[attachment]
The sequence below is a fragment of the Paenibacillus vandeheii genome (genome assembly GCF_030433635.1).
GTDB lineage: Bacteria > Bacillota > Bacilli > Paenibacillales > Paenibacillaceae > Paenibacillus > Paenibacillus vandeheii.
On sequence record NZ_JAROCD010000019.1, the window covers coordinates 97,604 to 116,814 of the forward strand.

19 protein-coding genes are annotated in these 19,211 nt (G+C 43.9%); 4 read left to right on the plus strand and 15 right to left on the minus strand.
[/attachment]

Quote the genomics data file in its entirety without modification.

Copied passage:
The sequence below is a fragment of the Paenibacillus vandeheii genome (genome assembly GCF_030433635.1).
GTDB lineage: Bacteria > Bacillota > Bacilli > Paenibacillales > Paenibacillaceae > Paenibacillus > Paenibacillus vandeheii.
On sequence record NZ_JAROCD010000019.1, the window covers coordinates 97,604 to 116,814 of the forward strand.

19 protein-coding genes are annotated in these 19,211 nt (G+C 43.9%); 4 read left to right on the plus strand and 15 right to left on the minus strand.